Things are getting murkier by the day in the US for crypto firms, and many are considering moving overseas to crypto-friendlier jurisdictions
In the crypto community, the US has notoriously gained a reputation for having little to no adequate regulatory oversight. Even US Senator Cynthia Lummis (R-WO) has noticed that the US is lagging behind on welcoming blockchain technologies and Web3.
Senator Lummis wants to pass legislation to bring better regulatory clarity to how crypto should operate within America, seeing that the crypto industry will be instrumental in the world’s financial future.
“The failure of the United States Congress to enact policy is pushing the industry to other countries,” said Senator Lummis. “Europe is ahead of us in terms of its regulatory framework. Australia and the U.K. are getting ahead of us. Switzerland is far ahead of us.”
Many US-based industry leaders share the same sentiments as Senator Lummis – Ripple CEO Brad Garlinghouse says that the crypto industry has “already started” to take their business overseas. Coinbase, the largest US-based crypto exchange, is also looking to launch an overseas trading desk due to regulatory uncertainty, despite adhering to strict regulations as much as they can. Not to mention USDC stablecoin issuer Circle is about to open a new office in Paris, as “France is increasingly seen as a leader in crypto,” according to Circle’s chief strategy officer.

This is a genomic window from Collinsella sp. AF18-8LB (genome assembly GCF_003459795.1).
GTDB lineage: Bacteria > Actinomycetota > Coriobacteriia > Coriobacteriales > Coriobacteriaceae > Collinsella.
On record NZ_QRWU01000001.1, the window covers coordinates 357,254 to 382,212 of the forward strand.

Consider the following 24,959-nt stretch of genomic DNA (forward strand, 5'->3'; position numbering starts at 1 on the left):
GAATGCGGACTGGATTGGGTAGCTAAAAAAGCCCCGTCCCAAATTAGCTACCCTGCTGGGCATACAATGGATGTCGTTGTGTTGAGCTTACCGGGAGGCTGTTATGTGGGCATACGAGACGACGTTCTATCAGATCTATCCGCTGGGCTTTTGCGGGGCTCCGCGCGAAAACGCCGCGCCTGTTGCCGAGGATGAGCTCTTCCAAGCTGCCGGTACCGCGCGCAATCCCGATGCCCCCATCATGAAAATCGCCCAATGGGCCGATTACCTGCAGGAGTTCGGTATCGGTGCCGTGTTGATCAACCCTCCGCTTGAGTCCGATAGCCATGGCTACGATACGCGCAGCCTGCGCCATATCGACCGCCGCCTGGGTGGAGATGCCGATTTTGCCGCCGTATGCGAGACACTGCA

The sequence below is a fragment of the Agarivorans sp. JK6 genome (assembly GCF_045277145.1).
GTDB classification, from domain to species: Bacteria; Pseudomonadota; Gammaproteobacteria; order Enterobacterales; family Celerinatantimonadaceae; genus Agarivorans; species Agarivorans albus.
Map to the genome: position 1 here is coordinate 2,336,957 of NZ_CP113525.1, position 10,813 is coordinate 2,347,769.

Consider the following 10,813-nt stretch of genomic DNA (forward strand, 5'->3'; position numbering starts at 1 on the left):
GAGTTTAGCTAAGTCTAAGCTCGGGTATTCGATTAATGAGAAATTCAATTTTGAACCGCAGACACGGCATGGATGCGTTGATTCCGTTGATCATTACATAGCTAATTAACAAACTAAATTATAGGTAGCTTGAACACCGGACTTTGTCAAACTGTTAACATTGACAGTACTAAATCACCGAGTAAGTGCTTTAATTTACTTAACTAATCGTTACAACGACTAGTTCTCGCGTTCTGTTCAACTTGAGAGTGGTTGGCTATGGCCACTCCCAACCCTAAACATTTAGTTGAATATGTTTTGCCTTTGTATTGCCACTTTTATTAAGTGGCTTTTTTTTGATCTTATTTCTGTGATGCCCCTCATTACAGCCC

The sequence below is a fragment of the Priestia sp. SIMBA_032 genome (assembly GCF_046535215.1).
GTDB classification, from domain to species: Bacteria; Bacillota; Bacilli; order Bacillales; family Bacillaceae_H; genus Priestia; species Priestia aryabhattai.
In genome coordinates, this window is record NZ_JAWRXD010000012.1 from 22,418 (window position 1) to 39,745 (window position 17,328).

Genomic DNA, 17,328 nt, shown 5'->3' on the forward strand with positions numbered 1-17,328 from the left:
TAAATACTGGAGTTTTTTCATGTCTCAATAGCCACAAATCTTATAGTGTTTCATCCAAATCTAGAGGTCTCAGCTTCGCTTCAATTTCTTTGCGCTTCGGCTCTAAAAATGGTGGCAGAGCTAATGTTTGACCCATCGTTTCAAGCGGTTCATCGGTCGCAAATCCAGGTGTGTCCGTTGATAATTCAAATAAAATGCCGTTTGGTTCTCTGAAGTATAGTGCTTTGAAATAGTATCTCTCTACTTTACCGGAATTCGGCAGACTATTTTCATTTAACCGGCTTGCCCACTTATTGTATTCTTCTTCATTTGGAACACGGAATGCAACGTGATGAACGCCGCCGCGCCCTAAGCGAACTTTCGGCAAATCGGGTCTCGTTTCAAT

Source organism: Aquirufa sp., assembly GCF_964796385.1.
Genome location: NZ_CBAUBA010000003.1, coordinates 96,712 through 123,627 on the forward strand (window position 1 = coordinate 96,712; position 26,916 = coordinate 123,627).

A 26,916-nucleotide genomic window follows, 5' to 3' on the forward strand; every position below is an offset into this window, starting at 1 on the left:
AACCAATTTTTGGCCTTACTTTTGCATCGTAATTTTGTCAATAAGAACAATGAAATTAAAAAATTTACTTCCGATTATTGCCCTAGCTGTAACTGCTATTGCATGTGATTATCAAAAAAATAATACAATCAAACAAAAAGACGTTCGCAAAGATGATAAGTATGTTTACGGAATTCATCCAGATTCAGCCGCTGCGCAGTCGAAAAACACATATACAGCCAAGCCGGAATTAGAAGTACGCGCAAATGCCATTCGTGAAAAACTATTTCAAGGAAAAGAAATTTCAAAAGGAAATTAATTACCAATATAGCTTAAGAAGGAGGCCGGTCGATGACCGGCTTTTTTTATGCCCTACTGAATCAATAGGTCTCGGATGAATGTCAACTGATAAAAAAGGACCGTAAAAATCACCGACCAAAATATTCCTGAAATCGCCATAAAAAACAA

Is this the beginning of a mass exodus?
While fears that US crypto companies will move away have been swirling around for a while, will 2023’s events mark the final straw?
Jason Gottlieb, a crypto-focused lawyer and partner at Morrison Cohen says that chances are at “100%. It’s happening. It is absolutely true that people are leaving.” Gottlieb notes that a majority of founders of these crypto firms are 20-somethings, without kids, and are capable of working from anywhere. He continues: “Some of the brightest young entrepreneurs we have are saying, ‘Well, forget it. I’ll go to the Caymans. I’ll go to Portugal. I’ll go to Singapore.’”
And these digital nomad hubs are getting increasingly popular, boasting lower costs of living. Not to mention, COVID-19 escalated a trend of Americans living a lifestyle where they continually work overseas in places like Budapest, Bali, Chiang Mai, Lisbon, and Tbilisi. upon figuring out the concept of remote work.
While staying in the US can give some positive benefits in the eyes of some investors, the final straw, according to David Nage, portfolio manager at Arca, says that recent regulatory and banking troubles have been driving young professionals in crypto to seek a digital nomad lifestyle.
“The ability to operate is becoming less and less profitable for many startups in the United States,” says Nage. According to Nage, founders are considering Europe, Hong Kong and Latin America as possible alternatives – but “no one has left yet,” adds Nage. “They are exploring their options.”